Solana Beach: Former World Bank manager focuses her expertise on empowering Iraqi women to rebuild a new Iraq

By Arthur Lightbourn

Contributor

The way Mary Oakes Smith views the world is this: “There are good people everywhere, you just have to find them and reinforce them.”

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Mary Oakes Smith (Photo: Jon Clark)

And that, in fact, is what she has been doing throughout her entire working life — for 30 years as an “on the ground” development project manager with the World Bank in Asia, Latin America, Eastern Europe, Africa and Iran, and now, in her second career, as the founder and president of the Iraqi Women’s Fellowship Foundation  (IWFF).

The nonprofit Washington, D.C.-based foundation provides fellowships for Iraqi women, who are currently faculty members or graduate students at universities in Iraq, to advance their studies in engineering and applied sciences, from petroleum to environmental, at U.S. universities so they can return to Iraq as leaders in the rebuilding of their war-torn country.

We interviewed Smith in her “get-away” condo in Solana Beach just prior to her return to Washington, D.C.

Smith, 69, is a trim, Katherine Hepburn-style woman with silver-gray hair and light blue eyes who looks as if she would be equally comfortable participating in development conferences in Washington, London and Paris or monitoring the allocation of aid in a construction hut in Brazil’s Amazon jungle.

Nowadays, however, her focus is on Iraq — and her personal commitment is to the empowerment of Iraqi women, who were marginalized under Saddam Hussein and suffered through seven years of war and occupation. Smith is working to help them become leaders in the vital fields of engineering and applied sciences as Iraq rises from the ashes of war.

Smith was born Mary Oakes Skinner in Philadelphia. Her father, James M. Skinner Jr., was president of radio-pioneering Philco (originally the Philadelphia Battery Company) Corporation from 1956 to 1961. She described her mother as a “professional volunteer who … became the head of the Association of Junior Leagues and later became very much involved with rehabilitation of the handicapped.”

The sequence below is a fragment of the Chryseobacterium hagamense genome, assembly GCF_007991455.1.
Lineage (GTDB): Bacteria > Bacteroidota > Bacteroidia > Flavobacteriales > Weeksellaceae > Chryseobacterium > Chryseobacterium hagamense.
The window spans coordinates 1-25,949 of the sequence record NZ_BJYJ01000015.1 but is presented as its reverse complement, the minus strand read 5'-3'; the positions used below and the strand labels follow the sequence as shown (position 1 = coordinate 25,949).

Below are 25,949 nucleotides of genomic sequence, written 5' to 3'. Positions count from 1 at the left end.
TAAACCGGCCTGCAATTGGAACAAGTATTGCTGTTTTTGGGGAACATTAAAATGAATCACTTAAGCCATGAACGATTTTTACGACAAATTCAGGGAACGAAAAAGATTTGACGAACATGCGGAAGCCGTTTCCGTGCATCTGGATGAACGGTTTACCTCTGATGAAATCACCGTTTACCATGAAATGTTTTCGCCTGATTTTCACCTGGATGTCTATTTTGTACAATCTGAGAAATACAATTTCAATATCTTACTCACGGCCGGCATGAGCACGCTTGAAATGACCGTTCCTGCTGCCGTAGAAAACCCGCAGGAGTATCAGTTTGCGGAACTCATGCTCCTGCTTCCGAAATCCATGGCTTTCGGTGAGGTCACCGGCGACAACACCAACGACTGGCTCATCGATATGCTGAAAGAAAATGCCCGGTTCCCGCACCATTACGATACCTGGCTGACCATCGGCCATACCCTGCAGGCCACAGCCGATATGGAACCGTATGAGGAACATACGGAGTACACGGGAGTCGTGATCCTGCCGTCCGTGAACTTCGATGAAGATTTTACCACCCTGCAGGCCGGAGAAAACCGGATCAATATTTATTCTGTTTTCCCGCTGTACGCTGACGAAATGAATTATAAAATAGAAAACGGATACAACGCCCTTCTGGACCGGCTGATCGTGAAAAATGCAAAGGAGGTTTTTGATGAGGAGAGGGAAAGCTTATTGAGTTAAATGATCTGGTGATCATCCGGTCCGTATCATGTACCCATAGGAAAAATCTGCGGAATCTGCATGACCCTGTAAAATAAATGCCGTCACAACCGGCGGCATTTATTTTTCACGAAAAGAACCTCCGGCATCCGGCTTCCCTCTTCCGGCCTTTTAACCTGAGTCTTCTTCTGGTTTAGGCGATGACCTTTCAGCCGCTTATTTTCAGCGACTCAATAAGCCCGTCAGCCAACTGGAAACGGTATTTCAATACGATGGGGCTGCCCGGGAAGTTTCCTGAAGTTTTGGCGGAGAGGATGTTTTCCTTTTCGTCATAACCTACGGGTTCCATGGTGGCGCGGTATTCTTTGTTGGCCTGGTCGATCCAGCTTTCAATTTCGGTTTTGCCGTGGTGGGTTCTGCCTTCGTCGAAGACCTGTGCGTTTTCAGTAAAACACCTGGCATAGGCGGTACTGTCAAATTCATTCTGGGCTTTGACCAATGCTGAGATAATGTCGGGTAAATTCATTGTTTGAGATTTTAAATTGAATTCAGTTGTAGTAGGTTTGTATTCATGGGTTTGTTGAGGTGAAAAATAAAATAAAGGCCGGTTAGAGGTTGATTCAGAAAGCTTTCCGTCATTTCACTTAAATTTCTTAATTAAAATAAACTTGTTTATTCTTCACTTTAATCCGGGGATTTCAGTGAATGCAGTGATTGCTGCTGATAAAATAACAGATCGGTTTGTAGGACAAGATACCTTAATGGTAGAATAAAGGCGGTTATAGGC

After graduating from Smith College in 1963 with a bachelor’s degree in political science, Mary Oakes began her career as a trainee in international development at the U.S. Agency for International Development (USAID), where she remained for three years. She married international trade lawyer Harrell Smith in 1966 and, in 1969, joined the World Bank where she remained for 30 years, earning her master’s degree in management science from MIT in 1977, and retiring in 1999.

“All of this,” she said, “was a byproduct of the fact that my parents believed in international travel as a form of education. We, as a family, traveled from the time I was 6 years old every summer. And it just became part of me.”

As for her career with the World Bank, she said: “I wouldn’t have missed a day of it. I absolutely thrived on it. I loved working overseas, working on the ground in operations, working with people, understanding their needs and trying to figure out the best way forward. And once you’ve had that kind of association with the World Bank, you don’t discontinue it.”

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